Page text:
Perfect License

It may not come as a surprise that I was a huge fan of Legos as a kid and spent countless of hours putting them together and fantasizing of making ambitious structures that never ended up realized, just like every other kid. As the time has gone by, I’m starting to see increasingly clearer not only the connection between the fascination of video games and Legos, but the structural similarities in the mediums as well.

The first and most obvious similarity is the “Legos as pixels” parallel, which can be seen, for example, in The White Stripes music video directed by Michel Gondry. Of course, using physical objects as pixels isn’t solely a Lego-specific exercise, since a myriad of other house hold items will do as well, such as Rubik’s Cubes, Post-it notes, or cross-stitching, to name but a few.

There is, however, more substantial similarity of a higher order, if you will, that has got to do with reuse and recombination of a certain set of base components. This is most apparent in sprite-based games of the 8/16-bit era where the effect was quite in-your-face, but the concept still exists even in modern graphics systems such as of RAGE that is indeed celebrated, and partly marketed, for its non-tiling nature.

The Lego brick-ish nature of video game graphics is more often than not an inescapable fact that stems from the limitations regarding system memory and workload of the artists. And as I concluded in an earlier post, this phenomenon of tiling and reusing makes the unique assets or “blocks” appear so much cooler and precious than they perhaps otherwise would. But that’s beside the point.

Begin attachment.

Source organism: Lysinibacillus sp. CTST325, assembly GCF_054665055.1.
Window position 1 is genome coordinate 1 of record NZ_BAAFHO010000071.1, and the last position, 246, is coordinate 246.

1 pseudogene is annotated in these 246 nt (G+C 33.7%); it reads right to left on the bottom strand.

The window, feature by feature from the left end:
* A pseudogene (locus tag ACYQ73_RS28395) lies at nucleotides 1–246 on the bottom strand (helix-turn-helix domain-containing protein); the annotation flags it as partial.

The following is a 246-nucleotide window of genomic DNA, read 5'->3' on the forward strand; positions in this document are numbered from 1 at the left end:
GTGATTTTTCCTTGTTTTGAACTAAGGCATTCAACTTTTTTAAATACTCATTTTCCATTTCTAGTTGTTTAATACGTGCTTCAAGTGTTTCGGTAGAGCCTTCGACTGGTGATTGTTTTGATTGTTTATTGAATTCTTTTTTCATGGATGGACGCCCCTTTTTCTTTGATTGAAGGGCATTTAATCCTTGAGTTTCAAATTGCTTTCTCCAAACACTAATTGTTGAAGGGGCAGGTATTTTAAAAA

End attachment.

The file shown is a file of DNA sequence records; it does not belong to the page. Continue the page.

The point is that in the light of everything said above, the Lego games of recent years, such as LEGO Star Wars or LEGO Harry Potter, developed by Traveller’s Tales make so much sense that it’s almost ridiculous. In a way, Lego is a perfect license for a video game, and actually one of the few that doesn’t exceedingly compromise the original concept that is Lego. Obviously a strong movie IP doesn’t hurt, but the real magic lies not in the IP, but the aforementioned correspondence of video game graphics and Lego as mediums. As a fan of both, it makes at least my imagination run wild of the possibilities.

And on top of it all, plastic, the sole material of Legos, must be the most straightforward material to simulate with real-time graphics. There’s just no need for sophisticated shaders, and for once the often-used derogatory term “plasticky” works in favor to the title, not against it.

In the end, the brilliance of the Lego license comes down to the advantages of a low-fidelity visual principle I previously wrote about. Consider, for instance, how little effort it must go into creating Lego versions of Harry Potter or Indiana Jones once the generic base character is done, in contrast to more realistic approaches. Minecraft says hello, too.

Of course, I’m not saying the Lego games by Traveller’s Tales are good, as they have generally been, merely by the virtue of the Lego license. I’m saying in the right hands a license like Lego is an enormous benefit and an asset to the production on the whole, especially in the case of a smaller studio.